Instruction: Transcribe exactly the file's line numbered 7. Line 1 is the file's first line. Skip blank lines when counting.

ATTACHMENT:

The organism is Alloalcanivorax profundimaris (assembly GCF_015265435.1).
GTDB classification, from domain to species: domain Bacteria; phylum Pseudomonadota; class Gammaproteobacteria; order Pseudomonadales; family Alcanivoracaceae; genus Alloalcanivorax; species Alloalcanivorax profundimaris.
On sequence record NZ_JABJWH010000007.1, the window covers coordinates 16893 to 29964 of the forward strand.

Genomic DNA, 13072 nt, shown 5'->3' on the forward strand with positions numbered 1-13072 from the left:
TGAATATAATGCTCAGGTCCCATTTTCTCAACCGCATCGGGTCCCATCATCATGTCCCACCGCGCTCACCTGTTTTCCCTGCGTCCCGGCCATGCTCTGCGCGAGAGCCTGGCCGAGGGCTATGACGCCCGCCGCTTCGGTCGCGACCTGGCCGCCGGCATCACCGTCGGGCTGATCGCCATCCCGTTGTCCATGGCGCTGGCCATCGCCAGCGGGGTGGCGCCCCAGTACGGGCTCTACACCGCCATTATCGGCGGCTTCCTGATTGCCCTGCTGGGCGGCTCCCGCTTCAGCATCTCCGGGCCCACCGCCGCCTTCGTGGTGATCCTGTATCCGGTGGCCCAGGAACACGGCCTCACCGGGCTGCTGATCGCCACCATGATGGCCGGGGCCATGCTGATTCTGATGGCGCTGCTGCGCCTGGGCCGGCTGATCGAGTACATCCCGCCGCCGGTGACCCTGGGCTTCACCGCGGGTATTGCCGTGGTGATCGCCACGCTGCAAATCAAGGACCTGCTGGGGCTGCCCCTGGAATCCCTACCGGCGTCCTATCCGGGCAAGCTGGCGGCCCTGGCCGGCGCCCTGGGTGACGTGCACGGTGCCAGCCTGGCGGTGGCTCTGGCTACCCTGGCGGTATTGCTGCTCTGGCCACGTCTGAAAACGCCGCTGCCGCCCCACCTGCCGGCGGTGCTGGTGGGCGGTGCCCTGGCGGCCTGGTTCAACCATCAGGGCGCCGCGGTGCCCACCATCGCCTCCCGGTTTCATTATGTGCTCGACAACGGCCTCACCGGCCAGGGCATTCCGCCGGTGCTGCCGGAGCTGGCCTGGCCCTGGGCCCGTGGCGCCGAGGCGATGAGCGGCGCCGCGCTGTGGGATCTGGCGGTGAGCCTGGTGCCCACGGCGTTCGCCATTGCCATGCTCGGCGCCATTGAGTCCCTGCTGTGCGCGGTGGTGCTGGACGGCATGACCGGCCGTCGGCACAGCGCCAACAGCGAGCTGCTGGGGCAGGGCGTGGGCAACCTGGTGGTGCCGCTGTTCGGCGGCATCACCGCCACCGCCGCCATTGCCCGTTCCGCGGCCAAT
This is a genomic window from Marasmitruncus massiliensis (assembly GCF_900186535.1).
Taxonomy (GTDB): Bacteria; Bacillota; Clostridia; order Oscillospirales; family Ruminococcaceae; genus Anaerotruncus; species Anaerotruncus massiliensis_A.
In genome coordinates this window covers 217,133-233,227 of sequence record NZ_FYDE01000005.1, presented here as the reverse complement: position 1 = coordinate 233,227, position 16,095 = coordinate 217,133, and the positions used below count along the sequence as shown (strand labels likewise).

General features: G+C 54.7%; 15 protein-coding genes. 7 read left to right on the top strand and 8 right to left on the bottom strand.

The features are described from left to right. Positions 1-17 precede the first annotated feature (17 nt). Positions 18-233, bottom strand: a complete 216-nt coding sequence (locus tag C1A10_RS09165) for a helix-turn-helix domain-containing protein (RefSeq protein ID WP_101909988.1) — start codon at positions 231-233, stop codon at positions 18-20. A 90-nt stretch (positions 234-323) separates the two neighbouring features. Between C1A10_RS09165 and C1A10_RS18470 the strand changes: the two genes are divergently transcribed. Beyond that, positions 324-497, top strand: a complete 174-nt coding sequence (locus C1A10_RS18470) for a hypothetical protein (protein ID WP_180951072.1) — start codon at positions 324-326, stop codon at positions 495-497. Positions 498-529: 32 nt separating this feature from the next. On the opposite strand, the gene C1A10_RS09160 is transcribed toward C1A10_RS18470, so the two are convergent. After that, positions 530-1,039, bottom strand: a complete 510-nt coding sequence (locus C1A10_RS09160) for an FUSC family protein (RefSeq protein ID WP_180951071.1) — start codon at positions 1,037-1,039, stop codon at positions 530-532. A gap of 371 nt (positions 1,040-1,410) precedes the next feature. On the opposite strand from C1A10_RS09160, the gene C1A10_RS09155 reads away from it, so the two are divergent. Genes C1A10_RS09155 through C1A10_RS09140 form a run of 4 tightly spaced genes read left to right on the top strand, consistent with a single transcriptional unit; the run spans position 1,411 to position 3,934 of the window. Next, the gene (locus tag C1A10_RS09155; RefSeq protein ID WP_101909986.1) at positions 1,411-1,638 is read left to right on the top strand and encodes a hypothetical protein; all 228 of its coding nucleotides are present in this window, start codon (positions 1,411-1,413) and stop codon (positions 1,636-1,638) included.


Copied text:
Taxonomy (GTDB): Bacteria; Bacillota; Clostridia; order Oscillospirales; family Ruminococcaceae; genus Anaerotruncus; species Anaerotruncus massiliensis_A.